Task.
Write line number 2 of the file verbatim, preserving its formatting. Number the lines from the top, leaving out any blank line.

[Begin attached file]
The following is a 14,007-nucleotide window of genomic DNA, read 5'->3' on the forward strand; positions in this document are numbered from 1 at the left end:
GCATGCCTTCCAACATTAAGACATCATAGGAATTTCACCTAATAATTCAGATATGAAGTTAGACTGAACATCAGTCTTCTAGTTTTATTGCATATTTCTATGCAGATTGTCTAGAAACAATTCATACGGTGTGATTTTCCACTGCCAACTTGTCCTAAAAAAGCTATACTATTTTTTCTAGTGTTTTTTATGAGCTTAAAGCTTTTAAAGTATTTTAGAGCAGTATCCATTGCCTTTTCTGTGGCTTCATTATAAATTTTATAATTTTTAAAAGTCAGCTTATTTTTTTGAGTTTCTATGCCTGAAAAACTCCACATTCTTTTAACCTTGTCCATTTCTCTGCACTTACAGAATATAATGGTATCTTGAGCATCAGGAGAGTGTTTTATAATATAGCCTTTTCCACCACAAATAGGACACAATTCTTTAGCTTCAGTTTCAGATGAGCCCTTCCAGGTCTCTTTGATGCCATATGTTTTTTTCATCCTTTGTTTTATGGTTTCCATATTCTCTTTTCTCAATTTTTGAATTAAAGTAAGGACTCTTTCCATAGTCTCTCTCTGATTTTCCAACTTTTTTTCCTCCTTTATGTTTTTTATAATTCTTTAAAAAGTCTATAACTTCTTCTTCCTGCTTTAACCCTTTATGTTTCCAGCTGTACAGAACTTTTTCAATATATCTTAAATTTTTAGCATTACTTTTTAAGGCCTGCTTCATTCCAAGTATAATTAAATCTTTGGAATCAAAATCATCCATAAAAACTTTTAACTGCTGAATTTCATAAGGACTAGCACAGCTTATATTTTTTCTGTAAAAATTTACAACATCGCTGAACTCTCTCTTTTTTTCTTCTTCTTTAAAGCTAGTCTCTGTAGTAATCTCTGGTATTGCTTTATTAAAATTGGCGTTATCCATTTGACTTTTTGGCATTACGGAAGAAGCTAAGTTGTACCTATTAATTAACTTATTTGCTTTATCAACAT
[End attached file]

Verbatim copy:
GCATGCCTTCCAACATTAAGACATCATAGGAATTTCACCTAATAATTCAGATATGAAGTTAGACTGAACATCAGTCTTCTAGTTTTATTGCATATTTCTATGCAGATTGTCTAGAAACAATTCATACGGTGTGATTTTCCACTGCCAACTTGTCCTAAAAAAGCTATACTATTTTTTCTAGTGTTTTTTATGAGCTTAAAGCTTTTAAAGTATTTTAGAGCAGTATCCATTGCCTTTTCTGTGGCTTCATTATAAATTTTATAATTTTTAAAAGTCAGCTTATTTTTTTGAGTTTCTATGCCTGAAAAACTCCACATTCTTTTAACCTTGTCCATTTCTCTGCACTTACAGAATATAATGGTATCTTGAGCATCAGGAGAGTGTTTTATAATATAGCCTTTTCCACCACAAATAGGACACAATTCTTTAGCTTCAGTTTCAGATGAGCCCTTCCAGGTCTCTTTGATGCCATATGTTTTTTTCATCCTTTGTTTTATGGTTTCCATATTCTCTTTTCTCAATTTTTGAATTAAAGTAAGGACTCTTTCCATAGTCTCTCTCTGATTTTCCAACTTTTTTTCCTCCTTTATGTTTTTTATAATTCTTTAAAAAGTCTATAACTTCTTCTTCCTGCTTTAACCCTTTATGTTTCCAGCTGTACAGAACTTTTTCAATATATCTTAAATTTTTAGCATTACTTTTTAAGGCCTGCTTCATTCCAAGTATAATTAAATCTTTGGAATCAAAATCATCCATAAAAACTTTTAACTGCTGAATTTCATAAGGACTAGCACAGCTTATATTTTTTCTGTAAAAATTTACAACATCGCTGAACTCTCTCTTTTTTTCTTCTTCTTTAAAGCTAGTCTCTGTAGTAATCTCTGGTATTGCTTTATTAAAATTGGCGTTATCCATTTGACTTTTTGGCATTACGGAAGAAGCTAAGTTGTACCTATTAATTAACTTATTTGCTTTATCAACAT